The number of people suffering from extreme hunger worldwide is expected to double due to the pandemic.

Last year, 130 million were in acute hunger. This will spike to 265 million by the end of 2020 if people’s right to food remains to be neglected.

Prior pandemic, more than 820 million people – one in every nine in the world – are already hungry. On the other hand, over 2 billion people – one in every four – do not have regular access to safe, nutritious and sufficient food.

These numbers are also expected to rise due to movement restrictions imposed to curb the coronavirus spread. The poor and the homeless are extremely vulnerable.

States therefore have a crucial role in ensuring that people have access to adequate, safe, and nutritious food at all times, as mandated by the United Nations Committee on Economic, Social and Cultural Rights. States “have a core obligation to take the necessary action to mitigate and alleviate hunger even in times of natural or other disasters.”

DEMAND 2: Prioritize local food production

Promoting local food production is key in any nation’s food security.

A robust and farmer-led domestic food production is the best safeguard against market shocks and price volatility.

A total of 14 countries have imposed export bans on 20 variants of foodstuffs to prioritize local markets amid the global pandemic. Poor countries which rely on food imports are struggling to keep up with the building food shortage.

Rice, a major food-crop especially in Asia, have hit a seven-year high price as major rice exporters Vietnam and Cambodia decided to ban their export of the food staple to ensure local supply.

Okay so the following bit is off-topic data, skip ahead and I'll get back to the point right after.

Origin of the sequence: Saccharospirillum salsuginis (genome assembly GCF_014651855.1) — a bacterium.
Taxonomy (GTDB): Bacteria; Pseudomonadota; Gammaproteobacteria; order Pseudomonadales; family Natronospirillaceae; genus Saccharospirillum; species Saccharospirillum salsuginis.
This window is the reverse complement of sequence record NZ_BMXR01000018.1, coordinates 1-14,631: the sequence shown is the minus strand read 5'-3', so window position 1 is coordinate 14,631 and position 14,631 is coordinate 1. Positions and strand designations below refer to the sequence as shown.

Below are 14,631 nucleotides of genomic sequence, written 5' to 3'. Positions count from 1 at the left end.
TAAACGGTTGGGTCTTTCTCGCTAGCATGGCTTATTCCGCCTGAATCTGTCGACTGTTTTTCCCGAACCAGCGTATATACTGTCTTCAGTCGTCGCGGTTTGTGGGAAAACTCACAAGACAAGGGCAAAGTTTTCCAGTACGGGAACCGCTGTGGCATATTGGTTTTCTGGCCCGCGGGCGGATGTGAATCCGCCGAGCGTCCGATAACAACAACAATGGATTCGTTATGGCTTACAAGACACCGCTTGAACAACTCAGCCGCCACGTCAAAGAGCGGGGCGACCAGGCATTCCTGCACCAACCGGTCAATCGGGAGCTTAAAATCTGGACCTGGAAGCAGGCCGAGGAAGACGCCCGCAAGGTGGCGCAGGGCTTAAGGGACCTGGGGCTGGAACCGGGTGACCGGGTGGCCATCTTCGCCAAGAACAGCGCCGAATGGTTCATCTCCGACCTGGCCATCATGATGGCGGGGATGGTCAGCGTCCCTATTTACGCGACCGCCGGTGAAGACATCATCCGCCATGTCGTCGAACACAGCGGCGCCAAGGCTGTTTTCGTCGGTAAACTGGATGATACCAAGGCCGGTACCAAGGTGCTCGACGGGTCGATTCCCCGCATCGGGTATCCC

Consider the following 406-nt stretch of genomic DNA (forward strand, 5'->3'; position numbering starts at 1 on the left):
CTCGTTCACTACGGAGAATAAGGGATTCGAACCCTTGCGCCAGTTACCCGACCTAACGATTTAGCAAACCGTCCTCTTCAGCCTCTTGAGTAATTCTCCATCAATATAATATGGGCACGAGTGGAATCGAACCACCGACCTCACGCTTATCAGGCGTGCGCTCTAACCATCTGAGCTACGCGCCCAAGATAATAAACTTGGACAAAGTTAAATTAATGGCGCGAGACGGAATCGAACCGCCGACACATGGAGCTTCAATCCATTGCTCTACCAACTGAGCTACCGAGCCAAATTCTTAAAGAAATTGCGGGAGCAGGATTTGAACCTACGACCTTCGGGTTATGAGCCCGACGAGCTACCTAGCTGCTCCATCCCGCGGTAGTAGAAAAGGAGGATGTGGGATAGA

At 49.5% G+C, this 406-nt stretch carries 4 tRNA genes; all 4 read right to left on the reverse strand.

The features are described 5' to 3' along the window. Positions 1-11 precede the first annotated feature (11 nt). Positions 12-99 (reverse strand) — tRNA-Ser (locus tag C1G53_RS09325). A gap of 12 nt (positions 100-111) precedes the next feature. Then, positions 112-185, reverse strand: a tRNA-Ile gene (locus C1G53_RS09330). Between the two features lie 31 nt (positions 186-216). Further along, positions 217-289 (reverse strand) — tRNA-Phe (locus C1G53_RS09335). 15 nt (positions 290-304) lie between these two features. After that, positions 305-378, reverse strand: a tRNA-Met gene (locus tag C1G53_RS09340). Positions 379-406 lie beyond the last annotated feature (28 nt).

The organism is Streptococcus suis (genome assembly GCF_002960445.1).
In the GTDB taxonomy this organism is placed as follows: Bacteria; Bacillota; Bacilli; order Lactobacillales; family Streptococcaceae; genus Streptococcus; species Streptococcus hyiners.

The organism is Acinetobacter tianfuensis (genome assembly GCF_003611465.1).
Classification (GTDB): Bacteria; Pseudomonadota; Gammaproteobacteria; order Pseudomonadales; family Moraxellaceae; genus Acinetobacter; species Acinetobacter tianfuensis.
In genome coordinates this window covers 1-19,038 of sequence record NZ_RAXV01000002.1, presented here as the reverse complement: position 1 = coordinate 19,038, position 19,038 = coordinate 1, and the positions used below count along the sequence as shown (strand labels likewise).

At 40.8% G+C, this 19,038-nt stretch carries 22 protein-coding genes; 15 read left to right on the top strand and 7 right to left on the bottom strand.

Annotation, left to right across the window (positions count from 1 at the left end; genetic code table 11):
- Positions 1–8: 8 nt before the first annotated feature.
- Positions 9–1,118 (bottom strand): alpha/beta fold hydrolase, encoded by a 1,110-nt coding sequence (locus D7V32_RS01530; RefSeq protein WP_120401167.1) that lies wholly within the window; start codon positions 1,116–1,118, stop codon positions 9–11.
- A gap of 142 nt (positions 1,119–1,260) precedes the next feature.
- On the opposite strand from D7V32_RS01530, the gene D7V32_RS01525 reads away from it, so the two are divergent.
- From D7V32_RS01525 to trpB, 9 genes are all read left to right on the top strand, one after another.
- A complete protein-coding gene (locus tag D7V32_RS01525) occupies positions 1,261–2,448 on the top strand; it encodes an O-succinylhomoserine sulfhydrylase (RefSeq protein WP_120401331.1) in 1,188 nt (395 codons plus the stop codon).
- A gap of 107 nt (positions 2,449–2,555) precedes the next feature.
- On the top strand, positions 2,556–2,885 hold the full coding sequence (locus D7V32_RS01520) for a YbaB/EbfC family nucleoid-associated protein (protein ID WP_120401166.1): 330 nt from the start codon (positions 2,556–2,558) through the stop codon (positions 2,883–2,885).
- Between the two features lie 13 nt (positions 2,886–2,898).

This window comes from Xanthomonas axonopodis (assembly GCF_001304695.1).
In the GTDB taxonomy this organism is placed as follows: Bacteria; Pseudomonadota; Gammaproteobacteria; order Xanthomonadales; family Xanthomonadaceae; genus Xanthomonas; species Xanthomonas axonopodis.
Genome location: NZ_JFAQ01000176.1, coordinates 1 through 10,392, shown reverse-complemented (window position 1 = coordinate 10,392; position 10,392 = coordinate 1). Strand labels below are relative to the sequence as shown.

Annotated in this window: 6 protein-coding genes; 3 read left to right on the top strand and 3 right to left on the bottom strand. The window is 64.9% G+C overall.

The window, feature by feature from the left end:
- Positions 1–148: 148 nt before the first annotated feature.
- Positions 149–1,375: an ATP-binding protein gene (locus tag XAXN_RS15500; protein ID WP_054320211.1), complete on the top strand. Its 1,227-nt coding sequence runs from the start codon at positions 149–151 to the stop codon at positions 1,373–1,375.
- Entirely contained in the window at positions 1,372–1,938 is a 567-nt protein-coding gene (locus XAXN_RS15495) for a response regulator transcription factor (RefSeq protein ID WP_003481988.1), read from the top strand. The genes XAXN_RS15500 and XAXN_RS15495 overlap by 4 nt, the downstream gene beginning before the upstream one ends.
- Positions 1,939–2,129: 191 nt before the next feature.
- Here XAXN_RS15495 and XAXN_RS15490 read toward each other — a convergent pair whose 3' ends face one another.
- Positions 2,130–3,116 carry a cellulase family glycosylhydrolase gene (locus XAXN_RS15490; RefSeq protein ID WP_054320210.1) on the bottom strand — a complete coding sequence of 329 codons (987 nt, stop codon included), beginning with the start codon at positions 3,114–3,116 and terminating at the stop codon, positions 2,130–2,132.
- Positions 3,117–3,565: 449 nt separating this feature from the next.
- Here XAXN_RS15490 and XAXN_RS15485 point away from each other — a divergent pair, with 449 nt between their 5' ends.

Staple food crops must be prioritized in local food production in order to shield the economy from fluctuations in the global market. Subsidies and investments for inputs (eg. seeds and fertilizers), irrigation, soil conservation, and other subsidies should be broadened and given directly to small food producers.

Imports of staple food crops that countries can grow domestically must be progressively reduced to shield both producers and consumers from global market shocks.

In order to sustainably meet the demand for food, states must utilize and further develop their pool of smallholder farmers, fisherfolk, agricultural workers, and other food producers who are within the communities vulnerable to the impacts of COVID-19. Staple food crops that can be grown domestically should be encouraged by the governments through subsidies to reduce the dependency on importation.

DEMAND 3: Recognize and extend support to farmers as essential workers

Farmers and rural peoples are at the frontlines of producing food for the world. They are essential workers and should be recognized and supported as such.

The food in our tables, in grocery aisles, in markets and restaurants, come from the hands of landless and smallholder farmers, farmworkers, fisherfolk, agricultural workers in plantations, rural women and youth, indigenous peoples, Dalits and pastoralists. Without them, food supply will be decimated.

Ironically, they are the most vulnerable in this pandemic. Prior the pandemic, the rural sectors already suffer from extreme poverty. 80% of 736 million people in extreme poverty – subsisting on less than USD 1.90 a day – live in rural areas, where social services including healthcare are also often inaccessible.

States must ensure that they are given adequate support in form of unconditional cash assistance, social protection, and production aid as essential workers. This will not only ensure domestic food supply but also cushion the impact of the pandemic to the already at-risk communities.